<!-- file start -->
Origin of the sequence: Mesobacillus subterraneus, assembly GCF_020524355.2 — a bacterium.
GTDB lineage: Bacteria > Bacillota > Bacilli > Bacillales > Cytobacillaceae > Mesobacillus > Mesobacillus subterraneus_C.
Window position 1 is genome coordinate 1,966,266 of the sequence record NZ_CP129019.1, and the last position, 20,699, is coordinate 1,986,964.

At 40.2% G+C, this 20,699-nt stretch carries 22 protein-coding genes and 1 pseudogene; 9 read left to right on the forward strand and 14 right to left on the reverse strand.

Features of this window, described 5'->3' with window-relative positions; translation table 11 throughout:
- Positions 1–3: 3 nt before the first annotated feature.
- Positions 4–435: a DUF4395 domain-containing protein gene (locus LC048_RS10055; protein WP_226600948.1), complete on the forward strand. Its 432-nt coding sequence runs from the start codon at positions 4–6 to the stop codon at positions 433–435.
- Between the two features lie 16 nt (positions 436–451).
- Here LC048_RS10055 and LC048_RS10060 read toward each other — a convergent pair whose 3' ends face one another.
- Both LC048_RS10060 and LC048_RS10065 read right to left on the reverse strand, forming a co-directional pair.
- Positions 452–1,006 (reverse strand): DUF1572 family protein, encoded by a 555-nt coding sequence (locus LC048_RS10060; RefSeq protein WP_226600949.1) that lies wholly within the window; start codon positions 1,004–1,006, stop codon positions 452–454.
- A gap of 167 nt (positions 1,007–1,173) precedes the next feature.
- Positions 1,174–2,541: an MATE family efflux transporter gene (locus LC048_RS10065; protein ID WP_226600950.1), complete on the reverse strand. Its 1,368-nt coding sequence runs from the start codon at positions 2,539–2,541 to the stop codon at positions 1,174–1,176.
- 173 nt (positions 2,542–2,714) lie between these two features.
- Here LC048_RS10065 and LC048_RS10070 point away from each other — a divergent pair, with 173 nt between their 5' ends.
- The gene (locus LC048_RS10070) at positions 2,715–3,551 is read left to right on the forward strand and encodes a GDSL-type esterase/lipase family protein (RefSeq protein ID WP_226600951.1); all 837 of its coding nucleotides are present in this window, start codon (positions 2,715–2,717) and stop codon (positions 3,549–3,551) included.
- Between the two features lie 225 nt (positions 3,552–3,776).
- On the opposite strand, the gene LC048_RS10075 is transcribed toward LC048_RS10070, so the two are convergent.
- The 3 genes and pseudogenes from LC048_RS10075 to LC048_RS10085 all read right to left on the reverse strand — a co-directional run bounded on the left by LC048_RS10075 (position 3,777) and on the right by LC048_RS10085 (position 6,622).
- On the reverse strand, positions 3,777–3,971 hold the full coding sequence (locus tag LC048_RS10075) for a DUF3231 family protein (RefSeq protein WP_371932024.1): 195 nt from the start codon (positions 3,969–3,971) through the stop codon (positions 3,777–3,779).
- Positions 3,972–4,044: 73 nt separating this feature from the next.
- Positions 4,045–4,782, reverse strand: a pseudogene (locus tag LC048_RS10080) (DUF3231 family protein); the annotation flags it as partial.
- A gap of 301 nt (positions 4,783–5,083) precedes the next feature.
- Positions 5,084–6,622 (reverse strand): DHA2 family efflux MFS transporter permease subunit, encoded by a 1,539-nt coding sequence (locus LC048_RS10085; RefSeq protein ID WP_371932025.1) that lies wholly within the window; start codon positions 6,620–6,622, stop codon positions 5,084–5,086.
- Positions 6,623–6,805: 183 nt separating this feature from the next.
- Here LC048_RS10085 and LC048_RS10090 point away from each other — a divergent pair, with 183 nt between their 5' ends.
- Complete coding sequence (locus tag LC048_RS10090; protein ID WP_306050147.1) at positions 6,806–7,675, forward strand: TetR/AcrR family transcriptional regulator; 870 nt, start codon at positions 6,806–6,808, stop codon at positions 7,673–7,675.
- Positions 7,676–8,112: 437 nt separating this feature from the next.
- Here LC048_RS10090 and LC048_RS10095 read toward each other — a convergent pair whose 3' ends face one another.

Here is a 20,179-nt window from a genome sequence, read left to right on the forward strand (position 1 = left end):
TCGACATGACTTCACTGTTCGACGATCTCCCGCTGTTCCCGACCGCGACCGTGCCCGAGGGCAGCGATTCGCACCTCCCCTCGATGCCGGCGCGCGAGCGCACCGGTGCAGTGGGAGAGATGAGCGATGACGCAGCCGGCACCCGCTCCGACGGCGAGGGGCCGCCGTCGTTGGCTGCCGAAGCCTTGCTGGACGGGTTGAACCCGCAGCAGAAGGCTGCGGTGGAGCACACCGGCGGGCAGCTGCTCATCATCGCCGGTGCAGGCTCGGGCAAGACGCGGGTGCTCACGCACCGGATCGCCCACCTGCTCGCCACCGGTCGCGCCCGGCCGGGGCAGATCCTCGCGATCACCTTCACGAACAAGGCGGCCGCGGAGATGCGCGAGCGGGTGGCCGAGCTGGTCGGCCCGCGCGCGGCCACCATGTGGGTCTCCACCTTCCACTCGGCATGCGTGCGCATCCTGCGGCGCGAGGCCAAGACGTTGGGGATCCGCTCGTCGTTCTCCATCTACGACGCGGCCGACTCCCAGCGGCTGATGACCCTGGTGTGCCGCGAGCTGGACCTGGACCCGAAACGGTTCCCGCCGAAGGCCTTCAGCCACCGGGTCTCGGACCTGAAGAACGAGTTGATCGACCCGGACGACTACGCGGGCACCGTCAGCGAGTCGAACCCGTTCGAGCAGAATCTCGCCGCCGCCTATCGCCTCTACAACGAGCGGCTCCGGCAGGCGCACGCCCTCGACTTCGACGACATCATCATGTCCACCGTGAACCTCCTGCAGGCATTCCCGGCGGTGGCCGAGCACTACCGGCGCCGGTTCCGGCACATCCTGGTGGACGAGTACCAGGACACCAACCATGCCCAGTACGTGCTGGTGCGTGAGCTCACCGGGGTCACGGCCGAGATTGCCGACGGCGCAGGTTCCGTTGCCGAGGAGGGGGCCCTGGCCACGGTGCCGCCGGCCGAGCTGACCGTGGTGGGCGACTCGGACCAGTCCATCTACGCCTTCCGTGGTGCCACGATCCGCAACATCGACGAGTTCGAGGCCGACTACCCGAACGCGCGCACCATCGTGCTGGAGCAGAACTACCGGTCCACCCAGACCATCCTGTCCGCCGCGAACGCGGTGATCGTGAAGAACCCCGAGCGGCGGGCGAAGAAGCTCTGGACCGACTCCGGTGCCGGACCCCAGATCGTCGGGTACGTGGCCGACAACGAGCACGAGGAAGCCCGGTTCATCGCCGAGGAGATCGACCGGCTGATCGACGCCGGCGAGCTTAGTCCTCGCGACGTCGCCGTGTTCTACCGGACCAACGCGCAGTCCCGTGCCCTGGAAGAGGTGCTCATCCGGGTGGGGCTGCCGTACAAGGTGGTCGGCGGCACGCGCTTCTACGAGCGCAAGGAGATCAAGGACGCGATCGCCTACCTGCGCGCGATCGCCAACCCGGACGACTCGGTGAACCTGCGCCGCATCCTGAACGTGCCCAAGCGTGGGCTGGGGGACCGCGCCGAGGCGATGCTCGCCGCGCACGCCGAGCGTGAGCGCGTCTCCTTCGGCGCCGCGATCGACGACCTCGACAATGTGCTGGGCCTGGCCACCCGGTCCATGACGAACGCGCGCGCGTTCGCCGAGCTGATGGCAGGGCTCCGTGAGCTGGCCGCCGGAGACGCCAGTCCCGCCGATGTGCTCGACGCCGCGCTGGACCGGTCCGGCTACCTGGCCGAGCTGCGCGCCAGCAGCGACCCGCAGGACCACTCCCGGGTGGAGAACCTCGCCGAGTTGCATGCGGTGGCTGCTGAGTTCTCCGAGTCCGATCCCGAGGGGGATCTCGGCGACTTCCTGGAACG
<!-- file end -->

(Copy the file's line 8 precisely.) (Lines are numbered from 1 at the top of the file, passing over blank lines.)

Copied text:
- Between the two features lie 16 nt (positions 436–451).